In a café or L’Absinthe
In a café or L’Absinthe by Edgar Degas, 1873, a selection. Wikimedia Commons.

Listers, acedia is the noonday devil. In his 2013 work, The Noonday Devil: Acedia, the Unnamed Evil of Our Times, Jean-Charles Nault, O.S.B., the Abbot of Saint-Wandrille, presents a fascinating if not unsettling argument that the modern age is steeped in the sin of acedia. In fact, Abbot Nault received the Joseph Cardinal Ratzinger Award for his compelling thesis on acedia. The text is tremendous and is highly recommended to anyone who wants to pierce the fog of modernity and understand the ills of our times. Many of the great lessons of the work, however, do not lend themselves to quotes. The following are selected in the hope that those who have not read the book will be led into doing so, and that those who have read the work may be reminded of its prescient lessons. 1

Quotes from the Noonday Devil

  1. “Although the midday sun comes to bathe everything in its dazzling light, acedia, like an obscure malady, plunges the heart of the person that it afflicts into the gray fog of weariness and the night of despair.” (page 20)

  2. “Acedia endures. It is not a short-lived crisis. It is a radical, chronic evil. In Evagrius’ view, it causes a stifling of the intellect, the nous, whose function is precisely to contemplate God.” (27)

  3. “We see here that the morality of Saint Thomas Aquinas is more than a morality of the virtues: it is a morality of act. it is even a morality of excellent activity, since virtue, which is the principle of the act, has in itself a connotation of excellence: it simultaneously renders good the act and the person who places it… our acts are like steps that either bring us close to the vision of God or else distance us from it, depending on whether they are good or bad.” (74)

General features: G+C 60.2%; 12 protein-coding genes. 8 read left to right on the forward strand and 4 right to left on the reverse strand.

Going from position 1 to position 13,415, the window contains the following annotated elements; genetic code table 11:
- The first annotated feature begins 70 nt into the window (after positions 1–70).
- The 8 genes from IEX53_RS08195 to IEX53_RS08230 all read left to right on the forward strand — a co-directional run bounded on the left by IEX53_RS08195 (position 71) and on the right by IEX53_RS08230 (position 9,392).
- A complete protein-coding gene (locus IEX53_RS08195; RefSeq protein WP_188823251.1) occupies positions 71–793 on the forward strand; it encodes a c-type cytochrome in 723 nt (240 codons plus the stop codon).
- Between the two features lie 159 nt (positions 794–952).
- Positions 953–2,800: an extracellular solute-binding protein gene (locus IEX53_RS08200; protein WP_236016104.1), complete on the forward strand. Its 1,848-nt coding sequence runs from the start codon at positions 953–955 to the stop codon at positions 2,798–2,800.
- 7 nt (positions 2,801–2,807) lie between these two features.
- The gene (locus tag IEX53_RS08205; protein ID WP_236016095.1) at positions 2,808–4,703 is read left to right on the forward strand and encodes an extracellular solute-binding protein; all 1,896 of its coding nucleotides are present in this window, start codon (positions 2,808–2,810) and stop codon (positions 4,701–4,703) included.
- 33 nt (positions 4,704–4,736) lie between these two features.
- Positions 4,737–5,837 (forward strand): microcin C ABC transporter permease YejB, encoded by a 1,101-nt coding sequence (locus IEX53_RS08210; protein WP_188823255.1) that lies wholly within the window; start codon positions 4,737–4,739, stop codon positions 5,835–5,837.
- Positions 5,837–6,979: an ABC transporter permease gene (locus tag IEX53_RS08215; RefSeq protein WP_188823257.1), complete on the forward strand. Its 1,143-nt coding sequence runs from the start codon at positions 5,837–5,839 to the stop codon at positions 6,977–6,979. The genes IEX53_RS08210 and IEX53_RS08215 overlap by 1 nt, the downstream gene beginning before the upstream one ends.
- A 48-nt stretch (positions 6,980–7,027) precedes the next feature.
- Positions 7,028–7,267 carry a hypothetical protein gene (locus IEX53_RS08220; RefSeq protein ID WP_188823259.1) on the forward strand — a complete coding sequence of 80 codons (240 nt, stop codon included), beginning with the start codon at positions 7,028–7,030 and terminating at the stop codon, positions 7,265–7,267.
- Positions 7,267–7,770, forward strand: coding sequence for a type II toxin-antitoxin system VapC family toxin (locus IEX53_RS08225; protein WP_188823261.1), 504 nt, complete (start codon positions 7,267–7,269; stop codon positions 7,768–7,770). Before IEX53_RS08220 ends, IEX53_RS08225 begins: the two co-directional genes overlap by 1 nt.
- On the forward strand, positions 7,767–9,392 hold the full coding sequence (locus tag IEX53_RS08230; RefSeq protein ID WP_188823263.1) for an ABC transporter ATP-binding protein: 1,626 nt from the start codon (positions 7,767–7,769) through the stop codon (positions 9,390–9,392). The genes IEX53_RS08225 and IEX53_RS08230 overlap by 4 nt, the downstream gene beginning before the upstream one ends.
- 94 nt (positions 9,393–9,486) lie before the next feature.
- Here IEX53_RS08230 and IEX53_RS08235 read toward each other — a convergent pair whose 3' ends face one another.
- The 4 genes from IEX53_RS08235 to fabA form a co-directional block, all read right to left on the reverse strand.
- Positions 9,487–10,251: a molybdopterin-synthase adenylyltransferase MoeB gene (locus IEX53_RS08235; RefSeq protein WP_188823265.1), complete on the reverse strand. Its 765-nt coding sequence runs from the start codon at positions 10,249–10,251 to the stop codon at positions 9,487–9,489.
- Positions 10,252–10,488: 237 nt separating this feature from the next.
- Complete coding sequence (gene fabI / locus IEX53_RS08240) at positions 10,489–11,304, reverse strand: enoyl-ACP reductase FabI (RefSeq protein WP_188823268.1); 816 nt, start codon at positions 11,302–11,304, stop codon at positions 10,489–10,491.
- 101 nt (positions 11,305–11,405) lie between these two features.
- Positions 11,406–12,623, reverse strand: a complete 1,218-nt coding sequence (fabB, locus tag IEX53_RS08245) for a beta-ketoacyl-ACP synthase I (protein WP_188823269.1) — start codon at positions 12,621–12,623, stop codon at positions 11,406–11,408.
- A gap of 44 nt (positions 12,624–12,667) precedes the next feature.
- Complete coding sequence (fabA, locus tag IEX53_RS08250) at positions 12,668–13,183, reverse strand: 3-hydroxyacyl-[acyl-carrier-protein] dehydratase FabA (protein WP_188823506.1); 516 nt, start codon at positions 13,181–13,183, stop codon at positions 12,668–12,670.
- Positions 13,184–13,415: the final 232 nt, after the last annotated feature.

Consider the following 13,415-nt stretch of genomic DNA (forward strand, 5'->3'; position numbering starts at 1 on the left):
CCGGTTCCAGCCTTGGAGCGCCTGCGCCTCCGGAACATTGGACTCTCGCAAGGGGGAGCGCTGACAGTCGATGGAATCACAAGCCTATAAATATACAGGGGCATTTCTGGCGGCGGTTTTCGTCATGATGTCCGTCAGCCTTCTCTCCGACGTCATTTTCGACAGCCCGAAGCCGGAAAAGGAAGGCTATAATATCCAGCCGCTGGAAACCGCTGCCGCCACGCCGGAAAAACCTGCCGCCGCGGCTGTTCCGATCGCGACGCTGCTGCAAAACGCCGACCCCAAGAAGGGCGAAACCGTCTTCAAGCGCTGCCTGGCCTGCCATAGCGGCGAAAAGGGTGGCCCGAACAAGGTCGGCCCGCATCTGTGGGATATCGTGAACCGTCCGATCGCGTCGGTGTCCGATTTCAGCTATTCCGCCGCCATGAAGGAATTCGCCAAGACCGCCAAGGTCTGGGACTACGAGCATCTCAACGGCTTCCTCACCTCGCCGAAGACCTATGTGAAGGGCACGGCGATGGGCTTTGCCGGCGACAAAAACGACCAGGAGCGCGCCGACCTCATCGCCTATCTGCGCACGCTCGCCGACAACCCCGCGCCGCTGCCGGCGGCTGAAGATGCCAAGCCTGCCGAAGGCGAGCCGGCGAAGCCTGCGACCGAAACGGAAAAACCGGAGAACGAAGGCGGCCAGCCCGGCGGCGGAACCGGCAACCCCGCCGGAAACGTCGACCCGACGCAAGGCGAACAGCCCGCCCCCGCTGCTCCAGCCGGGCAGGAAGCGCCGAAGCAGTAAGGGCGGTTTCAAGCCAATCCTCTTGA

4. “The law is the schoolmaster who is there to help us. When virtue has become more firmly rooted in us, we no longer need the law; we can act easily and joyously in the Good.” (77)

  5. “Remember that Saint Thomas presented moral action as being directed toward a goal: the vision of God, in other words, participation in his own life. This goal is what gives action its meaning, its sense, so that this action can become an anticipation of beatitude and a preparation for it. From this perspective, acedia appears as the temptation to make nonsense out of the moral life. Thus the profoundly immoral character of this vice becomes evident: acedia admits that absurdity might be the last word in human life.” (109)

  6. “The end of the will coincides with the era of pure indifference, with the disappearance of the major goals and great enterprises for which life deserves to be sacrificed.” (116)

  7. “Humility, indeed, is not self-deprecation; it is good, on the contrary, always to aim higher, as long as we do not rely on our own strength but place our trust in God’s help.” (121)

  8. “Finally, the strategy to be deployed against the devil of acedia can be summarized in the phrase: joy perseverance.” (134)

  9. “Let us never forget that the Church is the Body of Christ and therefore the essential place of Christian action, the activity that unfolds in space and time under the direction of the Holy Spirit.” (139)

  10. “What, then, does acedia have to do with memory? Maybe more than one might think at first glance. Indeed, if the Christian is tempted to abandon his own place, the place of his specific calling, it is because he no longer remembers the quality of the motives that led him, earlier, to make this or that fundamental choice. In this sense, no doubt, we can speak about acedia as a ‘sin against memory.’” (141)

  1. Pagination is taken from the 2015 English Edition, Ignatius Press. ↩︎